Wynne Gray

Wynne Gray is a Herald columnist

Rugby: Aussies stick with status quo

The Wallabies' test selection can't have taken long.

Not after they walked away from their opening Bledisloe Cup skirmish against the All Blacks with a draw and no injuries. If coach Ewen McKenzie had been able to rub the genie bottle he would have picked Tatafu Polota-Nau for Saturday's sudden-death duel at Eden Park but the experienced hooker is still banged up after the Super 15 final.

Otherwise he had to stay with those who battled to a soggy 12-all stalemate in Sydney. The pack brought the sort of sustained vigour that had taken the Waratahs and Brumbies deep into the Super 15 while the backs looked likely in the tough conditions.

The most contentious selections were in the backline where McKenzie settled on Kurtley Beale as his five-eighths director and chose Rob Horne and Pat McCabe for specific qualities on the wing.

Having decided they were the best choices for Sydney and then watched as they survived a difficult test, McKenzie had to persist with them for Eden Park.

"We were impressed with the pressure we were able to apply in the opening test and, despite some errors, were pleased with the intent of the group to continue attacking despite the poor weather conditions," McKenzie said.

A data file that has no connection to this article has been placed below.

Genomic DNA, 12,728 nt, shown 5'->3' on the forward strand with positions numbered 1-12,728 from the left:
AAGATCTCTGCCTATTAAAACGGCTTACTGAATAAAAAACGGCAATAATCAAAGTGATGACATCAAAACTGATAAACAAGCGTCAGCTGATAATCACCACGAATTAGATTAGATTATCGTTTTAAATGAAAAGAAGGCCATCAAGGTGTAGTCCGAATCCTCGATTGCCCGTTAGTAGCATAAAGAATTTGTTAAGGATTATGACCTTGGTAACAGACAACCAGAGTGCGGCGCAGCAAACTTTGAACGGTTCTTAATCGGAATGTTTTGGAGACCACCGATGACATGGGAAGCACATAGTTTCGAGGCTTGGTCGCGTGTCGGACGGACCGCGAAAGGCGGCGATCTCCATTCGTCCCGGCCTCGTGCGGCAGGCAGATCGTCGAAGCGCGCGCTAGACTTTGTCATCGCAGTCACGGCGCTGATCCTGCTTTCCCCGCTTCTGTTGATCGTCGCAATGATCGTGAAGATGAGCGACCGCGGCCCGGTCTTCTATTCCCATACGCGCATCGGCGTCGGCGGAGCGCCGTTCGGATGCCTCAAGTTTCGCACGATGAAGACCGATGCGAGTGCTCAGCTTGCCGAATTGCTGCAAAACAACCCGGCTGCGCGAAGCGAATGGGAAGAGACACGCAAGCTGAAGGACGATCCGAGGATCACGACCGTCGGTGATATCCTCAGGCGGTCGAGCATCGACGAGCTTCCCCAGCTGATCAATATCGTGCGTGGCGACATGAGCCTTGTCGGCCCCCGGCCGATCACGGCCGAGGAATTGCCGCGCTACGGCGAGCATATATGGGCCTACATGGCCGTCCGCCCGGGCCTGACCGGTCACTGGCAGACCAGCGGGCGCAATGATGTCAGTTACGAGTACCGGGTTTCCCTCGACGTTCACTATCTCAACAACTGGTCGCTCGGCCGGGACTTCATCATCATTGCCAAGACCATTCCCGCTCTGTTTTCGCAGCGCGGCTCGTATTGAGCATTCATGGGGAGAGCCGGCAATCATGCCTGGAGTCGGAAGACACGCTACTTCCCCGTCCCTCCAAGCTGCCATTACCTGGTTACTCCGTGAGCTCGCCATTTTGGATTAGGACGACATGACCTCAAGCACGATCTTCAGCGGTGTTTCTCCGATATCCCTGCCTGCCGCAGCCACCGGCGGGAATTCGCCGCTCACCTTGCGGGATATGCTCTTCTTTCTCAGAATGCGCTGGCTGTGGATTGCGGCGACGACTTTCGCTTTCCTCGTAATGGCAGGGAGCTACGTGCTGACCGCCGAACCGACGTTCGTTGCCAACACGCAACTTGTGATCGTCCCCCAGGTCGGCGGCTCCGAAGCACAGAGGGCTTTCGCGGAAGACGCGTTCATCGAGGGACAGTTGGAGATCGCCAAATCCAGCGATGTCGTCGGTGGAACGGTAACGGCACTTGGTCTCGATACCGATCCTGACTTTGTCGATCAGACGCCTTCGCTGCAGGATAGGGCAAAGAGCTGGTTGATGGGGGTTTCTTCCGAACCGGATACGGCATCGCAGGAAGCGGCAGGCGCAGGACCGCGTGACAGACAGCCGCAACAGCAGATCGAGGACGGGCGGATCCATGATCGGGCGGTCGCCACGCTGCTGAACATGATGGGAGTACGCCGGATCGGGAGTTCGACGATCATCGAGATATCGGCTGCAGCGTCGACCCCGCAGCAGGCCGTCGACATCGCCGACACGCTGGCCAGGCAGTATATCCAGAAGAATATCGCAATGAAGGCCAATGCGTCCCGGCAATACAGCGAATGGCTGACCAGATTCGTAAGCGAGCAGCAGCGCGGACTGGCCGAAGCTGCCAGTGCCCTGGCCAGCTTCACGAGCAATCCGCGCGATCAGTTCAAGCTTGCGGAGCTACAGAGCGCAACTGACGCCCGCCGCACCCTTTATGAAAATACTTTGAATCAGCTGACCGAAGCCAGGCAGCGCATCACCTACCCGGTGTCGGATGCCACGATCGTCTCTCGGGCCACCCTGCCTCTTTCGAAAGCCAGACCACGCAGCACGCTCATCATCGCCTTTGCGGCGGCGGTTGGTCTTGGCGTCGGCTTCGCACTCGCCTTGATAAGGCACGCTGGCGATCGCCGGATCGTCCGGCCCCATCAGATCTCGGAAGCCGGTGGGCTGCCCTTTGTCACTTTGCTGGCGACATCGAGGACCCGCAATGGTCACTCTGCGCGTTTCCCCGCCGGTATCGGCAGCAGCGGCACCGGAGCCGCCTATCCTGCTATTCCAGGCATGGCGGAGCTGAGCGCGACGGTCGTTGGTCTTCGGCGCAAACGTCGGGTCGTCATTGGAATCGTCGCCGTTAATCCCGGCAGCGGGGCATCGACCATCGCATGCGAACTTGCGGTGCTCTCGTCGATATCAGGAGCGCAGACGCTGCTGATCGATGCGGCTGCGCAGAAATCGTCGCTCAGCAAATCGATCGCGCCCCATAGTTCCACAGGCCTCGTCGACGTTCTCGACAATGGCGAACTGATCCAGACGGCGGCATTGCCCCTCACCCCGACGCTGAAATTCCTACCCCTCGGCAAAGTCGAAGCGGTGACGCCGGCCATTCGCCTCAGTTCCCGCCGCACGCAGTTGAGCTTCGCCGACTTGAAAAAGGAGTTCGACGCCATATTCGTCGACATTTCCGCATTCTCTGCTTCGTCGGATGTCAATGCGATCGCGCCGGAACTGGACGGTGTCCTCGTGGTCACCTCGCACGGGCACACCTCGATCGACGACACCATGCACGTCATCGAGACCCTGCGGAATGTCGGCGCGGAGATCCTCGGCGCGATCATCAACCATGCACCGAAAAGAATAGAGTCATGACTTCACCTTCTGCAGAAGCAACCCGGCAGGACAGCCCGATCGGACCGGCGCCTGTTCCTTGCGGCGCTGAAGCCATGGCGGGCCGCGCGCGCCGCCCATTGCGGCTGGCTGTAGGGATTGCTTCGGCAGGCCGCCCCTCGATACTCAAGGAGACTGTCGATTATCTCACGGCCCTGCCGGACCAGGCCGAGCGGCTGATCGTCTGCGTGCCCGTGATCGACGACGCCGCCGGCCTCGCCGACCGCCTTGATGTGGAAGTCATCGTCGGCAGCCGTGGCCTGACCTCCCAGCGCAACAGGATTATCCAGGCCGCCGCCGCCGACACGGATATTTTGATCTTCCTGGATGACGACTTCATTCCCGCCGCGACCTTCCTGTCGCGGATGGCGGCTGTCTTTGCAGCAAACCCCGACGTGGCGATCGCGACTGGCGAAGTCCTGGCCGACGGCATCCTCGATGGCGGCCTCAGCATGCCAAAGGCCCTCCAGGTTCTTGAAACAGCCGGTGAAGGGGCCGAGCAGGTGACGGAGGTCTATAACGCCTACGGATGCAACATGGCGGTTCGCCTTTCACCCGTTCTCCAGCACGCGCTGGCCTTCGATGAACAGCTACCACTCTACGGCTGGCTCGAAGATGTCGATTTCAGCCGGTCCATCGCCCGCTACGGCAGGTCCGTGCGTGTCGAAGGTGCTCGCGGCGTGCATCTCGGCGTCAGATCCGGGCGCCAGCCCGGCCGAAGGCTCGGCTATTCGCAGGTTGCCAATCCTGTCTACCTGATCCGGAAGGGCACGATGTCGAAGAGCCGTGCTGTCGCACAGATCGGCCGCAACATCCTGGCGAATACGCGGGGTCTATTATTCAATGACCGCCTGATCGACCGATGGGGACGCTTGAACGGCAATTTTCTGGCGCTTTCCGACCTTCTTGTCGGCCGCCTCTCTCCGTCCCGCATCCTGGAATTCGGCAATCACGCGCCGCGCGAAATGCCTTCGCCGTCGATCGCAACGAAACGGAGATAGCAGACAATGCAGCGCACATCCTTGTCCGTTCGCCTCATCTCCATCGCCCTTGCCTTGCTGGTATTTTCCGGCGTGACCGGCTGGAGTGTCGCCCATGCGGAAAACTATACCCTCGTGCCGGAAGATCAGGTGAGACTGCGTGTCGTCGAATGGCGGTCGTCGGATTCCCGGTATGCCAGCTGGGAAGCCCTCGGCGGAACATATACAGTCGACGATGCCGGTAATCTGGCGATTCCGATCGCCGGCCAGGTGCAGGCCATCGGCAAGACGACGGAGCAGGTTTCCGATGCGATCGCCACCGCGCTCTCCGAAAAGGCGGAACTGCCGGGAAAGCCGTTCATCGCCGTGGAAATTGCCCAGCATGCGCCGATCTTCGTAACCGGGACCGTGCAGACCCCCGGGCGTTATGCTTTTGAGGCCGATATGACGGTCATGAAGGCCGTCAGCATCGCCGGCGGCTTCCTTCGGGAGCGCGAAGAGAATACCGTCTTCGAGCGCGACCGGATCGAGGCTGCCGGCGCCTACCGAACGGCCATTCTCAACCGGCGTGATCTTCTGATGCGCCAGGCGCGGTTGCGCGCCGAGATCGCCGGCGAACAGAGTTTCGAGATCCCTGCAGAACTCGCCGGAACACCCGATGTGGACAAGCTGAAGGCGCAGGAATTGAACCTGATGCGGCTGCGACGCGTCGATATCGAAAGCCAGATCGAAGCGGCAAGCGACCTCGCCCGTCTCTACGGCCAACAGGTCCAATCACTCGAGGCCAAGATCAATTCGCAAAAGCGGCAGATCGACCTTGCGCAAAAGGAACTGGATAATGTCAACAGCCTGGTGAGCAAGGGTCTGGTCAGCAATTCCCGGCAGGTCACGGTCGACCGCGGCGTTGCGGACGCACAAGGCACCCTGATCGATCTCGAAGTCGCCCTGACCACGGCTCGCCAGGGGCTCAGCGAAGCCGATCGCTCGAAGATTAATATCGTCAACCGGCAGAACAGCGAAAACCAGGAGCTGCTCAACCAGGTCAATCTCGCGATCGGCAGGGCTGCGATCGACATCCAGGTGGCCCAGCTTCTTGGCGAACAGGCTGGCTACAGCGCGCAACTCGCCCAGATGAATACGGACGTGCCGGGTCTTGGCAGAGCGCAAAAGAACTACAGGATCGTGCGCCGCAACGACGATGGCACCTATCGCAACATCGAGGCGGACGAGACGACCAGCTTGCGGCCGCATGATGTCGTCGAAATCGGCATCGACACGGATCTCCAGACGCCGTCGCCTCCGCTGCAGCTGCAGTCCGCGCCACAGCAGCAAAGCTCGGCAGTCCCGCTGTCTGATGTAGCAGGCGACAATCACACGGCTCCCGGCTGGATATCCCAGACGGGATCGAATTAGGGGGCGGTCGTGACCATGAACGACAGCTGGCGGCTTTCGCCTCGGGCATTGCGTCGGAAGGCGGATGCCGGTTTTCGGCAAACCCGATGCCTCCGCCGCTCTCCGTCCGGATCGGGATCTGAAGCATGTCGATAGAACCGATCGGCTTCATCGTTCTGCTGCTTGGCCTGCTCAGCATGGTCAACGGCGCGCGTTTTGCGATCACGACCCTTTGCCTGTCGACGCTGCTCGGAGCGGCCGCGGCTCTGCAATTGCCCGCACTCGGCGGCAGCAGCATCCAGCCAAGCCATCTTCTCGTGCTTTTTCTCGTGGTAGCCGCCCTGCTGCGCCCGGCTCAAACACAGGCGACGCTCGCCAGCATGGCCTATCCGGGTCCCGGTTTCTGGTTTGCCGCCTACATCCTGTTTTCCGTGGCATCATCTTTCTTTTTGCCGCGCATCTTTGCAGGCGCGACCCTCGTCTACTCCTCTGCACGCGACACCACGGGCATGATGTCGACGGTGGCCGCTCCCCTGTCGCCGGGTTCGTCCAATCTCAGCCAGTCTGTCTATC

"I imagine both teams are excited by the prospect of a dry evening in Auckland on Saturday night which will have an influence on the way the game is played."

McKenzie said the Wallabies had grown in confidence and certainty since he was appointed and rushed into Bledisloe combat with scant preparation last season.

Since then, their sequence of results with the All Blacks has been 47-29, 27-16 and 41-33 losses then last week's draw, in a run which McKenzie claims gives them more conviction they can break the All Blacks' 32-match winning stretch against all rivals at Eden Park.

The Wallaby coach was delivering an optimistic mantra about the Australians' chances of creating their own piece of history and upsetting all the predictions.

They played towards their potential and had a 17-10 penalty advantage from referee Jaco Peyper while the All Blacks were untidy and had a mere 35 per cent possession yet still claimed a draw.

It is rare for this All Black side to deliver modest work in successive tests. They began steadily and built to a strong finish this year against England, who had more forward firepower than the Wallabies.

Conditions in Sydney restricted the attacking options for a team like the All Blacks who want to play at speed and use the width of the field.

- NZ Herald

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